Monday, February 28, 2011

Five best deathless accounts of mourning

Adam Haslett is the author of You Are Not A Stranger Here, a short story collection, which was a finalist for a Pulitzer Prize and a National Book Award, and won the PEN/Winship Award. His work has appeared in The New Yorker, The Nation, Zoetrope, and Best American Short Stories as well as National Public Radio’s Selected Shorts.

His debut novel Union Atlantic was published last year.

For the Wall Street Journal, he named a five best list of novelists on grief. One book on the list:
The Year of Magical Thinking
by Joan Didion (2005)

This gimlet-eyed memoir is Joan Didion's meticulous chronicle of the harrowing year following the death of her husband of 40 years, the writer John Gregory Dunne, who died of a heart attack at their dinner table. They had never been apart more than a week. The shock and confusion leaves Didion's memory scrambled and her once reliable logic undone. Returning from the hospital, she can't even remember her own address. "The Year of Magical Thinking," which won the National Book Award in 2005, traces this aftermath with Didion's characteristic precision and lack of sentiment. She muses on the mourners who remained at the house "even after I had gone into the bedroom (our bedroom, the one in which there still lay on a sofa a faded terrycloth XL robe bought in the 1970s at Richard Carroll in Beverly Hills) and shut the door." No choice of word or detail goes unexamined, from the science of cardiology to the last page her husband read—all of it is sifted for an answer that no research can provide: What are you supposed to do when the most important person in your life vanishes?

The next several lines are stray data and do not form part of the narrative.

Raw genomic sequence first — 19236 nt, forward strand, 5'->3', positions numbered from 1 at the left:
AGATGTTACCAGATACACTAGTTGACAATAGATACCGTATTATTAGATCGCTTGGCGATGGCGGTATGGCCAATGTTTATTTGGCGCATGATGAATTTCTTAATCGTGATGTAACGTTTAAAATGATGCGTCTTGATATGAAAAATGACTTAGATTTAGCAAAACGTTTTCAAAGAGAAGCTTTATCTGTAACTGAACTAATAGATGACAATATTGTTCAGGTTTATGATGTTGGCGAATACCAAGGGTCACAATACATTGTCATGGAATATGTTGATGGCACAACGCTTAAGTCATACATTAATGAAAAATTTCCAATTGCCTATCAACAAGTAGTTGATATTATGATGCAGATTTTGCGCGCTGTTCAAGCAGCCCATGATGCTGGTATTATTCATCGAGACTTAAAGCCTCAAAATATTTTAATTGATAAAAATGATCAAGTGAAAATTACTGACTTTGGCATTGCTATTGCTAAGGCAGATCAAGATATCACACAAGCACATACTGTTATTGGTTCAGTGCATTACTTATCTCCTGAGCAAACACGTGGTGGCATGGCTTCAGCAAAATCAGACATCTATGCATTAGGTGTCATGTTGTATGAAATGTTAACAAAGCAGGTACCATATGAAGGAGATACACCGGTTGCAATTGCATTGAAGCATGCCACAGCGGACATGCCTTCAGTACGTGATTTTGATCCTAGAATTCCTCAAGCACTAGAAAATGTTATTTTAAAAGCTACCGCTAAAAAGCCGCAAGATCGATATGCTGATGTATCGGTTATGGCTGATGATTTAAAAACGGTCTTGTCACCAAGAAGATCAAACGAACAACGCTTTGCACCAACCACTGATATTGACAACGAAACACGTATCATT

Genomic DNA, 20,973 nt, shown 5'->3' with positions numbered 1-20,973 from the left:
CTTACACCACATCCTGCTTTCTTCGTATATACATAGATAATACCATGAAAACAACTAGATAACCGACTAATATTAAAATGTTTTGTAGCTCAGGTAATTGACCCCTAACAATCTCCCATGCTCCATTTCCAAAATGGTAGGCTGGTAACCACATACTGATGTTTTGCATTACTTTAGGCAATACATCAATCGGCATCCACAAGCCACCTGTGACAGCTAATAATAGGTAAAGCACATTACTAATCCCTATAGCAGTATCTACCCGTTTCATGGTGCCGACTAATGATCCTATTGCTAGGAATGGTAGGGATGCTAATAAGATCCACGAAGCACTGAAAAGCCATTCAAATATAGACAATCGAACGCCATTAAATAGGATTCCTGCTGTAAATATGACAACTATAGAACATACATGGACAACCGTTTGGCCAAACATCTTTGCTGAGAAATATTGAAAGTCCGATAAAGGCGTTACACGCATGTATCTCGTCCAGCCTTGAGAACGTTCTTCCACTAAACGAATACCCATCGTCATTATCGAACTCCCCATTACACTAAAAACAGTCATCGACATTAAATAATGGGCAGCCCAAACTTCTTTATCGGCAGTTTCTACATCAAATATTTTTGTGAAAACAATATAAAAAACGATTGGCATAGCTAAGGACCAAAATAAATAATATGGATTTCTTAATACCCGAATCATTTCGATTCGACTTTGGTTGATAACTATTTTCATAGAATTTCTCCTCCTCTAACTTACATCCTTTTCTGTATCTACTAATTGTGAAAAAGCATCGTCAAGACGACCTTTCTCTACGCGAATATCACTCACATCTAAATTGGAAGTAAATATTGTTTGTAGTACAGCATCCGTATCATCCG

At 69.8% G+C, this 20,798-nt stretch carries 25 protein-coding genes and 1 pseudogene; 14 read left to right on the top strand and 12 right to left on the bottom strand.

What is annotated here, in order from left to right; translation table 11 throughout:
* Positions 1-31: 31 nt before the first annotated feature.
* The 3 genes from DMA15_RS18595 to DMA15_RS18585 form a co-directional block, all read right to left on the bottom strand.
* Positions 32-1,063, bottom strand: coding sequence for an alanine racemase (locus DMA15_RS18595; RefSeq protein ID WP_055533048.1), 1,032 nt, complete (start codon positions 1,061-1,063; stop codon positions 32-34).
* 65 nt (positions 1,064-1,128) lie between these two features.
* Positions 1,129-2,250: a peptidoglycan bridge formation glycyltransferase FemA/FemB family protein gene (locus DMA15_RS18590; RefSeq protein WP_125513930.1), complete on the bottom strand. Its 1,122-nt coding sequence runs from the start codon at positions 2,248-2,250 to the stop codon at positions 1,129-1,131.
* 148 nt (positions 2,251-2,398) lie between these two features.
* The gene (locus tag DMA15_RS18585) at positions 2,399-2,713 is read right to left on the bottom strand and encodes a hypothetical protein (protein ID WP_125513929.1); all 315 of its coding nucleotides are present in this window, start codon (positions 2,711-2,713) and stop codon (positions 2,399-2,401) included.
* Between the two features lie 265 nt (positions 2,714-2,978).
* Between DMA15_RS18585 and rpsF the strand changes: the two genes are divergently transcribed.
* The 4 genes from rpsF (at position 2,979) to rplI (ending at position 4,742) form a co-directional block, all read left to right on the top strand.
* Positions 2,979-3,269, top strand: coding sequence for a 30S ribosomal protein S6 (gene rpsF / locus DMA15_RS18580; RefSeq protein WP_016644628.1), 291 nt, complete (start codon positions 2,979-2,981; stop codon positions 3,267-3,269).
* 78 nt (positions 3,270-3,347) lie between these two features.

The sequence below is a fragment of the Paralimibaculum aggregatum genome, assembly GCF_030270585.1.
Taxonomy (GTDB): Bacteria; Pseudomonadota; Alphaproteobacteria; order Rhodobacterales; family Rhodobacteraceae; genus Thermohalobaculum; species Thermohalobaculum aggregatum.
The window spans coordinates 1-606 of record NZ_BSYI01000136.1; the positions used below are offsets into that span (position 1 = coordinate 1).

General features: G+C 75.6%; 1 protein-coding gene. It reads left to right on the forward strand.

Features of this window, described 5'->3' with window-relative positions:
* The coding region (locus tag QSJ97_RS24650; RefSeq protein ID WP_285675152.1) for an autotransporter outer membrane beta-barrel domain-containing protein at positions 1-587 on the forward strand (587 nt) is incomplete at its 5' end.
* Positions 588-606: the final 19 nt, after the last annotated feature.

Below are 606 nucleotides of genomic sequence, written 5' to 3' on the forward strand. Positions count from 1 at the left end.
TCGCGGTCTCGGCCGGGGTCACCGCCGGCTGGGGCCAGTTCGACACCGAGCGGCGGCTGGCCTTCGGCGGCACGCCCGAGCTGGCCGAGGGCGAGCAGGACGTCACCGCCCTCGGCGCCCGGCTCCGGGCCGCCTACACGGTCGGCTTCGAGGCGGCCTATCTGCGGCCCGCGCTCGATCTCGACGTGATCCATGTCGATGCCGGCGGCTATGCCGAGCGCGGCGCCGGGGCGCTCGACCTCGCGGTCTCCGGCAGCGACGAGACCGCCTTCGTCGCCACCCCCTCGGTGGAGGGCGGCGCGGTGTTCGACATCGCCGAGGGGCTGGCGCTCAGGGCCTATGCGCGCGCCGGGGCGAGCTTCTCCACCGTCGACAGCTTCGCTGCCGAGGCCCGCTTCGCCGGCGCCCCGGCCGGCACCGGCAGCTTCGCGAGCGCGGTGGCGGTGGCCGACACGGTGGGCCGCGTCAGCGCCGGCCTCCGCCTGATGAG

Read about another entry on the list.

The Year of Magical Thinking is one of Douglas Kennedy's top ten books about grief and one of Norris Church Mailer's five best memoirs.

Visit Adam Haslett's website.

The Page 69 Test: Union Atlantic.

--Marshal Zeringue